American democracy has always gone in cycles, with overall progress toward more inclusion (African Americans and women most prominently), but with each progressive step generating a backlash and steps backward. In many senses, we have greater voting and civil rights and political participation than ever – greater equality for sexual orientations, genders, race and ethnicity, and religious affiliation. Yet, we are seeing pushback in every one of these categories, with rights being rolled back – women’s reproductive rights being front and center right now.
Have you been surprised by the fragility of our U.S. democracy?
I’ve been more surprised about how complacent Americans, including academics, have been about the resilience of U.S. democracy. Americans have a strong national myth about how exceptional a country it is, and assume that the Constitution that has lasted for 200 years will guarantee its survival. But studying comparative politics, my colleagues and I have seen how democracies can fail and we know that the U.S. is not an exception. There are many sources of strength, but there are no guarantees. It takes vigilance and a commitment by leaders and by citizens alike to democratic principles. Right now, we have one political party – Republicans – who have refused to denounce political violence and election lies within their own party; and another party – Democrats – too divided to stand up to democratic erosion.
What are the key takeaways from your recent research project “Overcoming Polarization” with Dr. Murat Somer? Are elected officials partially to blame here?
Elected officials bear a responsibility to uphold democratic and constitutional principles, but also to promote a positive vision for society. We have learned from our research that much of the extreme political polarization and democratic backsliding around the world is elite-led, that is, facilitated or even instigated by politicians who seek power and resources for themselves or their allies. Even if they begin with noble goals like reforming democracy or creating social justice, for which they believe disruptive polarization and destruction of existing institutions is necessary, the logic of ‘Us vs Them’ polarization can easily turn pernicious.
What about the fourth estate, does the media play an important role in some of the things we’re seeing.
Definitely. The rise of cable television and talk radio in the 1990s and the profit model on which they are built turned news shows into opinion shows and subverted the common basis of information which Americans had previously shared. The internet produced a proliferation of information sources, without vetting or professional standards, and social media platforms and their profit models magnified the spread of misinformation and disinformation. The traditional media’s tendency to present a “balanced” view, for fear of being labeled partisan, leads them to report false equivalencies, giving airtime to actual disinformation labeled as “the views of the other side.” Their tendency to report on politics and governance as a continuous horse race, always with winners and losers, reinforces the notion that all politics is zero-sum: Anything that benefits or is sponsored by one party must necessarily mean a loss for the other party.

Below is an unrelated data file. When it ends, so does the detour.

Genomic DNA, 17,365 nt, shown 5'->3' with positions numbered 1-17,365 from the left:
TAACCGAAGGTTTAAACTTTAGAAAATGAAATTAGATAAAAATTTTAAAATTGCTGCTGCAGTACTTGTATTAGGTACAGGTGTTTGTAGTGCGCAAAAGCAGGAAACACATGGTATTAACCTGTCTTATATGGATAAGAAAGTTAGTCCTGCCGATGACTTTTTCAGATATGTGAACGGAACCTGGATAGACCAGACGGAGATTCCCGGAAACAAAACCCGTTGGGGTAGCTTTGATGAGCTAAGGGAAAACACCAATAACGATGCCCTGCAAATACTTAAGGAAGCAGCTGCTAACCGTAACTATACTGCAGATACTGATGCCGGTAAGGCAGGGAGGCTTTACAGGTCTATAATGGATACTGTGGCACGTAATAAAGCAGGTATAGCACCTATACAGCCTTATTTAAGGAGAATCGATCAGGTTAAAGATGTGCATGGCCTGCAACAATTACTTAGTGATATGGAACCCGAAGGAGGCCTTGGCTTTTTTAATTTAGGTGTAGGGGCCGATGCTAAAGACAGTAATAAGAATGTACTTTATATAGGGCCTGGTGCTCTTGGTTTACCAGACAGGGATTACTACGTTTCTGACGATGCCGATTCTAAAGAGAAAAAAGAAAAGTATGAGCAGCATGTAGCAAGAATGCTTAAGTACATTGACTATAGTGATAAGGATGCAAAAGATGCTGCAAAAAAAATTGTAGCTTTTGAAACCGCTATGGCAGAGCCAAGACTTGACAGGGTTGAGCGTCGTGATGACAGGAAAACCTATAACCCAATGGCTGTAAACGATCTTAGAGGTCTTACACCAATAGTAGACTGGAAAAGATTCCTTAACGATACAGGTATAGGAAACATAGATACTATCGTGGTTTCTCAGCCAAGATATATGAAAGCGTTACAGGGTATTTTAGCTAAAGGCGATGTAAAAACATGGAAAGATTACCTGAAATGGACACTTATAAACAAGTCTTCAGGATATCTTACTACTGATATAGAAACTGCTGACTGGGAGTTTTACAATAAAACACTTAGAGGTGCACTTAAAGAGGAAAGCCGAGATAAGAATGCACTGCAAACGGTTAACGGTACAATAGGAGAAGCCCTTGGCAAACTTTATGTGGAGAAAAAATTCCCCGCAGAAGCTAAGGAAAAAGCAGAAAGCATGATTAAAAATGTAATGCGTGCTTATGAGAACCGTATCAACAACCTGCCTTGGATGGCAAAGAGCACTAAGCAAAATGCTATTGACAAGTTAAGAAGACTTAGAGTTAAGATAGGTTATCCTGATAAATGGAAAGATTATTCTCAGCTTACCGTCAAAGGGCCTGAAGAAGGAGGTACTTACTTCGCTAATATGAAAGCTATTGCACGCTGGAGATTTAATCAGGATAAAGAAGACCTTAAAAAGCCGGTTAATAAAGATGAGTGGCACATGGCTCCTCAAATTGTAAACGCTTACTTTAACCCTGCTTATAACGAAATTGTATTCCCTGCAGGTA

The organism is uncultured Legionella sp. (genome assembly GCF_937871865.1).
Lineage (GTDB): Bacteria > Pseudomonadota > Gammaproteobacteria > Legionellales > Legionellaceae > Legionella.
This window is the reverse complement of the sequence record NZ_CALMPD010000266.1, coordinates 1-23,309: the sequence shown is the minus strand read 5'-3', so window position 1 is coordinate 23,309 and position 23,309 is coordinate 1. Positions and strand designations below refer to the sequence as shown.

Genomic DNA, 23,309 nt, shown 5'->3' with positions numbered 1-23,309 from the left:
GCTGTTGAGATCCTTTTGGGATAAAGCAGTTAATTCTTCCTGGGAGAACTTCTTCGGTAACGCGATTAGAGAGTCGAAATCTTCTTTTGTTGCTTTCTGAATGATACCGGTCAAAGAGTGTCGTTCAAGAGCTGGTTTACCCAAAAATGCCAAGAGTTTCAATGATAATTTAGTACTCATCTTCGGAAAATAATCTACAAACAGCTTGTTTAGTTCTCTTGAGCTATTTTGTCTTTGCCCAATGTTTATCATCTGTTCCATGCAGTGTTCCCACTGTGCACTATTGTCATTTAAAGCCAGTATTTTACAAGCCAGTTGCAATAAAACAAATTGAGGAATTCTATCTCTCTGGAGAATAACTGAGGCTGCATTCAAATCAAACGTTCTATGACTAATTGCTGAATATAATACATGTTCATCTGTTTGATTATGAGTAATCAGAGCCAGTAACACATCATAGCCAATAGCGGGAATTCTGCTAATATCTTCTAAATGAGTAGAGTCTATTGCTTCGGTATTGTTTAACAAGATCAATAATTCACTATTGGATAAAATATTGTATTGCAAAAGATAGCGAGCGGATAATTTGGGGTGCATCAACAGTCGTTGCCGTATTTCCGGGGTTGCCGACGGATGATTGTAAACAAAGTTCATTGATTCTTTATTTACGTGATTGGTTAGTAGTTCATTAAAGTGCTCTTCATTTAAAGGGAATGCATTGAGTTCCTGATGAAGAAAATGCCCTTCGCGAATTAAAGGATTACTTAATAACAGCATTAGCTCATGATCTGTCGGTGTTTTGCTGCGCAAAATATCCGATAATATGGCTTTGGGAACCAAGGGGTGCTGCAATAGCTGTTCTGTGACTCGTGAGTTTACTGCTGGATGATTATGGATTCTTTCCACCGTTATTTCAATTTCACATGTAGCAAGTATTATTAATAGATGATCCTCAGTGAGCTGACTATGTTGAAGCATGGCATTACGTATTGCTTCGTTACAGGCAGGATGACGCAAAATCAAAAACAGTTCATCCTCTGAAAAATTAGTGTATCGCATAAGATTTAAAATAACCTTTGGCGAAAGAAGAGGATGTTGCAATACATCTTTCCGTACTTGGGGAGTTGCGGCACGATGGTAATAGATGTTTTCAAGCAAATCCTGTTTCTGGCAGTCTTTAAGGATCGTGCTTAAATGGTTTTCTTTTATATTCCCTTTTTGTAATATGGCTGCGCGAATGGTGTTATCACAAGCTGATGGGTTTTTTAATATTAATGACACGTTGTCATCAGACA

What will take this country in the right direction. What needs to happen?
Political leaders and allied cultural figures must denounce political violence and conspiracy theory-mongers within their ranks.
Voters and elected leaders alike should investigate and support changes in our electoral system to allow for more choice and better representation for voters. Ideas like instant run-off voting (ranked-choice voting) and multi-member districts can allow third parties to sometimes win, and encourage more civilizing campaigns as candidates strive to broaden their appeal rather than appeal to a narrow base.
Senate rules need to change – allowing a single senator to hold-up presidential appointments for unrelated reasons, or a minority to block all legislation, simply stymies the ability of an elected government to actually function and solve problems.
Voters should refuse to vote for extreme polarizers. They must pay attention and stay engaged in order to preserve democracy. Just like marriage, democracy takes constant attention and effort.
Citizens and stakeholders like corporate leaders, academia, cultural and media figures and tech billionaires will need to lead a movement for reform. Washington is broken and will not fix itself. It’s up to the rest of the country to do so, before it’s too late.
Portrait by Meg Buscema